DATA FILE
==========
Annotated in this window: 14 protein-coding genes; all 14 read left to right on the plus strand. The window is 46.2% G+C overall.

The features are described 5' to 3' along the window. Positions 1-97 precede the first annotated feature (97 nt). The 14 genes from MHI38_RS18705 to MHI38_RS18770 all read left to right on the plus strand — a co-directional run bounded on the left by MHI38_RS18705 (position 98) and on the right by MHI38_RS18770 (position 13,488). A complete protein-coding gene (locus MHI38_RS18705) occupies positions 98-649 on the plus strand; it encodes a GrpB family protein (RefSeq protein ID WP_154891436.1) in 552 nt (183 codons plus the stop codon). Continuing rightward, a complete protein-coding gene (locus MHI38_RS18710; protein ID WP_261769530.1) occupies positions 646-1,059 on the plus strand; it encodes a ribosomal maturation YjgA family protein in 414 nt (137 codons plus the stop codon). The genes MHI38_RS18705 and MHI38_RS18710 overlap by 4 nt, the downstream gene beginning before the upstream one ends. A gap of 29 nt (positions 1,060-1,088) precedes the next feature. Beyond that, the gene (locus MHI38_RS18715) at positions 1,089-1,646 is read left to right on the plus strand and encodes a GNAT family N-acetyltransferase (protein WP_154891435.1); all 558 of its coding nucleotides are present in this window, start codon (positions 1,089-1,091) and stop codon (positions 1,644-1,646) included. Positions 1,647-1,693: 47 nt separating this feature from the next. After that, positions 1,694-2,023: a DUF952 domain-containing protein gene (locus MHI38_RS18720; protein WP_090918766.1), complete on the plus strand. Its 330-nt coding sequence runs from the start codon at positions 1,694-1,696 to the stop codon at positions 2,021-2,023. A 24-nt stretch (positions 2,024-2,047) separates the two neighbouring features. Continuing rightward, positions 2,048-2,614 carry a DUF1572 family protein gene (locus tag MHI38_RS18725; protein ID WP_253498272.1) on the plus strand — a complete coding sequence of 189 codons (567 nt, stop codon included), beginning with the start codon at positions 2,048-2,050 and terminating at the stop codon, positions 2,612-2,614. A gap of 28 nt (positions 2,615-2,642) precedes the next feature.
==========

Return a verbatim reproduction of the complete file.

Annotated in this window: 14 protein-coding genes; all 14 read left to right on the plus strand. The window is 46.2% G+C overall.

The features are described 5' to 3' along the window. Positions 1-97 precede the first annotated feature (97 nt). The 14 genes from MHI38_RS18705 to MHI38_RS18770 all read left to right on the plus strand — a co-directional run bounded on the left by MHI38_RS18705 (position 98) and on the right by MHI38_RS18770 (position 13,488). A complete protein-coding gene (locus MHI38_RS18705) occupies positions 98-649 on the plus strand; it encodes a GrpB family protein (RefSeq protein ID WP_154891436.1) in 552 nt (183 codons plus the stop codon). Continuing rightward, a complete protein-coding gene (locus MHI38_RS18710; protein ID WP_261769530.1) occupies positions 646-1,059 on the plus strand; it encodes a ribosomal maturation YjgA family protein in 414 nt (137 codons plus the stop codon). The genes MHI38_RS18705 and MHI38_RS18710 overlap by 4 nt, the downstream gene beginning before the upstream one ends. A gap of 29 nt (positions 1,060-1,088) precedes the next feature. Beyond that, the gene (locus MHI38_RS18715) at positions 1,089-1,646 is read left to right on the plus strand and encodes a GNAT family N-acetyltransferase (protein WP_154891435.1); all 558 of its coding nucleotides are present in this window, start codon (positions 1,089-1,091) and stop codon (positions 1,644-1,646) included. Positions 1,647-1,693: 47 nt separating this feature from the next. After that, positions 1,694-2,023: a DUF952 domain-containing protein gene (locus MHI38_RS18720; protein WP_090918766.1), complete on the plus strand. Its 330-nt coding sequence runs from the start codon at positions 1,694-1,696 to the stop codon at positions 2,021-2,023. A 24-nt stretch (positions 2,024-2,047) separates the two neighbouring features. Continuing rightward, positions 2,048-2,614 carry a DUF1572 family protein gene (locus tag MHI38_RS18725; protein ID WP_253498272.1) on the plus strand — a complete coding sequence of 189 codons (567 nt, stop codon included), beginning with the start codon at positions 2,048-2,050 and terminating at the stop codon, positions 2,612-2,614. A gap of 28 nt (positions 2,615-2,642) precedes the next feature.